We use state-of-the-art diagnostic imaging, computer-assisted navigation and advanced microsurgical techniques. The department collaborates with other departments to ensure comprehensive care of neurosurgical patients, including:
- Diagnostic radiology
- Neuro-interventional radiology
- Critical care
- Dedicated neurological service
- Specialty trained nurses
- Rehabilitation specialists
The unique working partnership among the departments of neurology, neurosurgery, orthopedics, neuroradiology, and rehabilitation medicine makes our interdisciplinary approach succeed. The neurosurgery doctors in these specialties are committed to a multidisciplinary approach to patient care, helping to ensure the right diagnosis and the most effective treatment plan. Learn more:
- Minimally Invasive Spine Surgery
- Nerve Reconstruction
- Neurological Rehabilitation
- Spinal Cord Rehabilitation
Minimally Invasive Spine Surgery
The surgeons at MedStar Health have extensive training and experience in performing microscopic and minimally invasive spinal surgeries.
During minimally invasive techniques, MedStar Health surgeons make a small incision and use advanced computer technology and specialized instruments to repair back and spine conditions. In microscopic surgery, we combine minimally invasive techniques with highly sensitive, cutting-edge surgical microscopes to access even the most delicate areas with precision.
Minimally invasive techniques offer patients:
- Faster recovery time than traditional spinal surgery
- Reduced infection
- Reduced blood loss
- Less scarring
- Faster return to your regular lifestyle
More information on this type of treatment is available here.
Nerve Reconstruction Surgery
In order to preserve function when nerves are damaged, surgeons use microsurgical suturing techniques. However, surgeons are often not able to reconnect the nerve fibers because of the amount of damage at the injury site. Instead, our surgeons use a combination of the following to repair the nerves:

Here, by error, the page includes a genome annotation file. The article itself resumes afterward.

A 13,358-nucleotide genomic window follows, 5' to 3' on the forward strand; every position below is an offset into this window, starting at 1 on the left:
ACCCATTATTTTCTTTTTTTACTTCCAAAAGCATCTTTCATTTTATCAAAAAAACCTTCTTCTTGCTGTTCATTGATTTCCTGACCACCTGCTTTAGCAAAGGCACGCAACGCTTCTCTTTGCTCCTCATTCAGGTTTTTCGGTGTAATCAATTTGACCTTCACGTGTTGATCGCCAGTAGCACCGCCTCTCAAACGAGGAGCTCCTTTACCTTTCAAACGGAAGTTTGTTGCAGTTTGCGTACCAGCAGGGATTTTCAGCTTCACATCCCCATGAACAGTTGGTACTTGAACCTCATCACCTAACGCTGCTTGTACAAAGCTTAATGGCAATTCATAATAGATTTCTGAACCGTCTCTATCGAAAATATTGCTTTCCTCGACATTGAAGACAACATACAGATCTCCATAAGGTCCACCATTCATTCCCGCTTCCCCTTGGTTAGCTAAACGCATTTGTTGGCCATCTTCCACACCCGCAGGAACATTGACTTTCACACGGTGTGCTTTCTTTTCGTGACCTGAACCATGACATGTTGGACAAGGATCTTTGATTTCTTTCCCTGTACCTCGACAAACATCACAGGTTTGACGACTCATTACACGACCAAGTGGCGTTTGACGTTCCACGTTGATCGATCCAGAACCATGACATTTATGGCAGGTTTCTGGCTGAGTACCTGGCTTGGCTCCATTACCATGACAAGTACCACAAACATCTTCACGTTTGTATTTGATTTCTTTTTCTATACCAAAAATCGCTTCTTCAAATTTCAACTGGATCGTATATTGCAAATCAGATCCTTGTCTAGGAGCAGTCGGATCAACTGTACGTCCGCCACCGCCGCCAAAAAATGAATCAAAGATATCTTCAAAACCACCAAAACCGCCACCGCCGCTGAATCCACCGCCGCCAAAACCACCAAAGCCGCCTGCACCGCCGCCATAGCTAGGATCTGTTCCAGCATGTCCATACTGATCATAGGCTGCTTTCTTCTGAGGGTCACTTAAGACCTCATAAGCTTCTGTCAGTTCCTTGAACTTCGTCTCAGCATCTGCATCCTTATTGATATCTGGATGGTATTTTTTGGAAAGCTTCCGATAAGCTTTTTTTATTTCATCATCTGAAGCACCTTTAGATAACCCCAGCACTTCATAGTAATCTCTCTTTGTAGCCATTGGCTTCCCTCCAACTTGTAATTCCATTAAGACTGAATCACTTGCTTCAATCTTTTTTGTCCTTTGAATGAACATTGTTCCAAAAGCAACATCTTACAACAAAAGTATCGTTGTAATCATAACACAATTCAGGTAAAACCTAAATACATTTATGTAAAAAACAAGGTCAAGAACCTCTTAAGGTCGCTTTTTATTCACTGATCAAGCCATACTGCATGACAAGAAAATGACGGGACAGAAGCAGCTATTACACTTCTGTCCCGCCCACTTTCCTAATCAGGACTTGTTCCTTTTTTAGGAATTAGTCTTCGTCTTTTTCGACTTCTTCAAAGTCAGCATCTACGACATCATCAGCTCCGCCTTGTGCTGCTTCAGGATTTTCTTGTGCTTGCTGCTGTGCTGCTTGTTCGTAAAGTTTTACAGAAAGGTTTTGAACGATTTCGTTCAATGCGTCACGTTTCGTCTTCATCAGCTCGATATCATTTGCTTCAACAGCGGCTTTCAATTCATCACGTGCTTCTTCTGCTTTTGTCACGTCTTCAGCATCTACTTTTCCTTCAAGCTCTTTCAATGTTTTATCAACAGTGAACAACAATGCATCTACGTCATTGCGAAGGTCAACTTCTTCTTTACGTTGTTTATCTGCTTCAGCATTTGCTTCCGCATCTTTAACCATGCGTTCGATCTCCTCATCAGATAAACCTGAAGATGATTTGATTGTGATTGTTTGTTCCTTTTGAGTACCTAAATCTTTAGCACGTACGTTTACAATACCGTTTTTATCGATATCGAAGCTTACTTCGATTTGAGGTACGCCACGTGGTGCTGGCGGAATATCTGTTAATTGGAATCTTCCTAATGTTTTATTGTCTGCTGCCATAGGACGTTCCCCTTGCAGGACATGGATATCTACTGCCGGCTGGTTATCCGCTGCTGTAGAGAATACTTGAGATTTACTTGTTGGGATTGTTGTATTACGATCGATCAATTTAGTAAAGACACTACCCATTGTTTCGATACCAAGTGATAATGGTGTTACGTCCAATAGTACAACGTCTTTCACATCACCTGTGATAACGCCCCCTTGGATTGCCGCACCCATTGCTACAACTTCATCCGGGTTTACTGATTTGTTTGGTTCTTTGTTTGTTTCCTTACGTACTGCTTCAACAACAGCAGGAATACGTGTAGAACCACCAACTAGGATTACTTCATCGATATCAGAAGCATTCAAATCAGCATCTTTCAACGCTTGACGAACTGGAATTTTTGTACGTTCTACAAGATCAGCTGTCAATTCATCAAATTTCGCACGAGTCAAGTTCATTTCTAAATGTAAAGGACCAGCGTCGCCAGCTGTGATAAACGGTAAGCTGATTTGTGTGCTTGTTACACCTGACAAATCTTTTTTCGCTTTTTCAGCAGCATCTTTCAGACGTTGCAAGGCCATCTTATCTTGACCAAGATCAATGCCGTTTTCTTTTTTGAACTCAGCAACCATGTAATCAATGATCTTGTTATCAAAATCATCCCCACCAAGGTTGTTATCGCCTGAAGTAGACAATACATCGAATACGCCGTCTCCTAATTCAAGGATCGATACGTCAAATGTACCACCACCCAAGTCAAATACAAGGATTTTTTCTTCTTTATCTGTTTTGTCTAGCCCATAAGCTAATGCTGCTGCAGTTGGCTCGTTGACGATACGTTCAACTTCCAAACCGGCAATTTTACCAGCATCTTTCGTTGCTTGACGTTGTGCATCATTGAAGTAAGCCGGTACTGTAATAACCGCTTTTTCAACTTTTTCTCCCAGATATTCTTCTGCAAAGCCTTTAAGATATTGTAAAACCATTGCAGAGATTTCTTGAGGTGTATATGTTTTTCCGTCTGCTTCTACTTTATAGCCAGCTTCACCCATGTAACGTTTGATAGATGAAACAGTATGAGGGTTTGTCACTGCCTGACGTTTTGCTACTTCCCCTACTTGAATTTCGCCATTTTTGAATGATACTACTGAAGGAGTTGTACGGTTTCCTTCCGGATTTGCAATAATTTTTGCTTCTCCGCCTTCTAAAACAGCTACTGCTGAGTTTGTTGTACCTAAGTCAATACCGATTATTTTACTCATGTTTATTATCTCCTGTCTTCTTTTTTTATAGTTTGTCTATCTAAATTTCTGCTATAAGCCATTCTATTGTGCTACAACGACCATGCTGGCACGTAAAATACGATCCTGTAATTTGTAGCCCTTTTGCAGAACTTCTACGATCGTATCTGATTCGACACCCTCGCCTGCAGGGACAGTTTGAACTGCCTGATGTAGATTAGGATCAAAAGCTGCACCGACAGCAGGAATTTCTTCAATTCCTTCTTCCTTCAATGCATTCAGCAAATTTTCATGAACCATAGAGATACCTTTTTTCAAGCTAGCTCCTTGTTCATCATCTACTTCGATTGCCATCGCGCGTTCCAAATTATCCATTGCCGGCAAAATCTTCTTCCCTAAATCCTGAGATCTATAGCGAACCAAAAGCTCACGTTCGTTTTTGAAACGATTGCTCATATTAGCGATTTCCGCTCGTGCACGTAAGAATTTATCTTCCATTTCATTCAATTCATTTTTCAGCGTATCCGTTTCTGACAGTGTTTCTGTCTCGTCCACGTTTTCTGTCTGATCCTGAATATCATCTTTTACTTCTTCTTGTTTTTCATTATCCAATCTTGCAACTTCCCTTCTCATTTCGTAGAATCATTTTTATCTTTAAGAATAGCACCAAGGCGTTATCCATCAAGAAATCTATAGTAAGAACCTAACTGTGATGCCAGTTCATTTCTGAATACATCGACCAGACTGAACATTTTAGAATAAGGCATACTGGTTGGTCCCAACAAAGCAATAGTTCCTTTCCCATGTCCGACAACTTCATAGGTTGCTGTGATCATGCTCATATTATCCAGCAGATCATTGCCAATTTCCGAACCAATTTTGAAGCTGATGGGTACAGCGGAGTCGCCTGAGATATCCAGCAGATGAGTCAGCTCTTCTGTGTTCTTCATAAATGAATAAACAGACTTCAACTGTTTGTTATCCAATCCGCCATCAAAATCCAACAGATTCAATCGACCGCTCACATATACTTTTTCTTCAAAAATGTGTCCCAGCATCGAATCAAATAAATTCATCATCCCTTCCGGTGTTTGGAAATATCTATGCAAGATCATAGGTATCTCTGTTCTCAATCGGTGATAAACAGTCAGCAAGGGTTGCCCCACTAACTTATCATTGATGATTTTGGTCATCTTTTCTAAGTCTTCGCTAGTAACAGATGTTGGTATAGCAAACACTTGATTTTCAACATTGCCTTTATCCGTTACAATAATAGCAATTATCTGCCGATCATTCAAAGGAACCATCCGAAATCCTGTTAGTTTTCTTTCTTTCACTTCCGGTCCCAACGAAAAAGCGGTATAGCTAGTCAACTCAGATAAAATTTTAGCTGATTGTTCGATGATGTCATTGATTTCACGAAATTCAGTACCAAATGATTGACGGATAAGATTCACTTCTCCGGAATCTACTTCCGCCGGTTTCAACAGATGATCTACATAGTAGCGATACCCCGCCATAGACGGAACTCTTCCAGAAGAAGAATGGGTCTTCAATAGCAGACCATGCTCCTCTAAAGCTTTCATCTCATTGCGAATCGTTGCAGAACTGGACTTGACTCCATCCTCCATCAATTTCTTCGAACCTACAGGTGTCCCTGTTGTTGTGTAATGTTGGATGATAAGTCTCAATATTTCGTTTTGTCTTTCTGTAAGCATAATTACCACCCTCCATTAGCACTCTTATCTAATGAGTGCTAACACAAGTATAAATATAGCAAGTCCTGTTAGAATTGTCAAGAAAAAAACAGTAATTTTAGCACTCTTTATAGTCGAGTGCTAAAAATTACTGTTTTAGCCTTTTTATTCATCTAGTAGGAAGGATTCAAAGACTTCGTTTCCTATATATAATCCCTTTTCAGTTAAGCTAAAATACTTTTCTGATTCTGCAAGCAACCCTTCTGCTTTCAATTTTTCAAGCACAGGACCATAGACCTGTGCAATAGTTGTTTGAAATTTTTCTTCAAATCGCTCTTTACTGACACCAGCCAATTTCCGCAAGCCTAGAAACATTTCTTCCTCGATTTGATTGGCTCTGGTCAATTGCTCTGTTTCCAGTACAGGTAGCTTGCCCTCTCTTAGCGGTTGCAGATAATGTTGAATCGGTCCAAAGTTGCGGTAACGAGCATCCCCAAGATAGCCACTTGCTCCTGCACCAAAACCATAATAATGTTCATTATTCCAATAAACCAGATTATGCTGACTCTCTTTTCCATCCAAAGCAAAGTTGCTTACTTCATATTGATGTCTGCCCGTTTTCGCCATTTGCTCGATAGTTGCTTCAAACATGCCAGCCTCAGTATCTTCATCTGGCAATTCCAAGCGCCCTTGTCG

- Nerve conduits (tubes to bridge small nerve defects)
- Nerve allografts (processed human nerve to bridge small-large nerve gaps)
- Nerve allografts (used from the patient him/herself from other, less critical nerves)
Some examples of the types of injuries that are candidates for this treatment include:
- Hand/finger injuries with sharp objects (usually knife) resulting in scar, pain, and/or numbness
- Traumatic or surgical injuries or any major upper or lower extremity nerve injury resulting in acute or delayed loss of the nerve function
- Nerve deficit following nerve tumor removal
- Patient with peroneal nerve neuropathy
Repairs such as these should ideally be done immediately (same day). If that is not possible, every attempt should be made to perform nerve repair within three to four weeks. After that period, it's possible there will be irreversible loss of nerve function. Once the nerve is reconstructed, it recovers at a rate of approximately one half millimeter to one millimeter per day.